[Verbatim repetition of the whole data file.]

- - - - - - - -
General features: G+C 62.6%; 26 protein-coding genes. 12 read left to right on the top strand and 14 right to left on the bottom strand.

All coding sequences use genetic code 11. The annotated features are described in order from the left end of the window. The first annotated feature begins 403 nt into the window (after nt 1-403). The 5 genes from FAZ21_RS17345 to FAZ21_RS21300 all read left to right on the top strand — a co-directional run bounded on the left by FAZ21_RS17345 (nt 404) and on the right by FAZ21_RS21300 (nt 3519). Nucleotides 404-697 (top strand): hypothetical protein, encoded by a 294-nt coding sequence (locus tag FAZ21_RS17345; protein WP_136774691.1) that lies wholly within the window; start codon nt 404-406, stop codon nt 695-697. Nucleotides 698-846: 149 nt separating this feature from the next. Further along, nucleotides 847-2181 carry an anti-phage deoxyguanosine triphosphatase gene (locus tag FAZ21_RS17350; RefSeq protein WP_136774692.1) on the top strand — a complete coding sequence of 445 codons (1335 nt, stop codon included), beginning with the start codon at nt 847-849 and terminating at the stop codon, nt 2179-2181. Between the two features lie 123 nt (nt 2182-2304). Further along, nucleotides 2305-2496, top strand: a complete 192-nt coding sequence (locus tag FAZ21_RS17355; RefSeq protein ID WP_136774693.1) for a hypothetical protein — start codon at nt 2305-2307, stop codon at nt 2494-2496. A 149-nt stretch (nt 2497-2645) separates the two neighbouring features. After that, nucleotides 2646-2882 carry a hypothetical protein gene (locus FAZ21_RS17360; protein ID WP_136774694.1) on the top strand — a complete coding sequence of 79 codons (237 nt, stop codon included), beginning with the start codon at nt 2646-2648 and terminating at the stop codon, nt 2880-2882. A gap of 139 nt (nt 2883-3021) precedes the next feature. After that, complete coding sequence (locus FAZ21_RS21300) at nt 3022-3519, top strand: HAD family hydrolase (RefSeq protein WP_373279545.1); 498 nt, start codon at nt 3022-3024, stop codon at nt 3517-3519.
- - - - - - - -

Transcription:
General features: G+C 62.6%; 26 protein-coding genes. 12 read left to right on the top strand and 14 right to left on the bottom strand.

All coding sequences use genetic code 11. The annotated features are described in order from the left end of the window. The first annotated feature begins 403 nt into the window (after nt 1-403). The 5 genes from FAZ21_RS17345 to FAZ21_RS21300 all read left to right on the top strand — a co-directional run bounded on the left by FAZ21_RS17345 (nt 404) and on the right by FAZ21_RS21300 (nt 3519). Nucleotides 404-697 (top strand): hypothetical protein, encoded by a 294-nt coding sequence (locus tag FAZ21_RS17345; protein WP_136774691.1) that lies wholly within the window; start codon nt 404-406, stop codon nt 695-697. Nucleotides 698-846: 149 nt separating this feature from the next. Further along, nucleotides 847-2181 carry an anti-phage deoxyguanosine triphosphatase gene (locus tag FAZ21_RS17350; RefSeq protein WP_136774692.1) on the top strand — a complete coding sequence of 445 codons (1335 nt, stop codon included), beginning with the start codon at nt 847-849 and terminating at the stop codon, nt 2179-2181. Between the two features lie 123 nt (nt 2182-2304). Further along, nucleotides 2305-2496, top strand: a complete 192-nt coding sequence (locus tag FAZ21_RS17355; RefSeq protein ID WP_136774693.1) for a hypothetical protein — start codon at nt 2305-2307, stop codon at nt 2494-2496. A 149-nt stretch (nt 2497-2645) separates the two neighbouring features. After that, nucleotides 2646-2882 carry a hypothetical protein gene (locus FAZ21_RS17360; protein ID WP_136774694.1) on the top strand — a complete coding sequence of 79 codons (237 nt, stop codon included), beginning with the start codon at nt 2646-2648 and terminating at the stop codon, nt 2880-2882. A gap of 139 nt (nt 2883-3021) precedes the next feature. After that, complete coding sequence (locus FAZ21_RS21300) at nt 3022-3519, top strand: HAD family hydrolase (RefSeq protein WP_373279545.1); 498 nt, start codon at nt 3022-3024, stop codon at nt 3517-3519.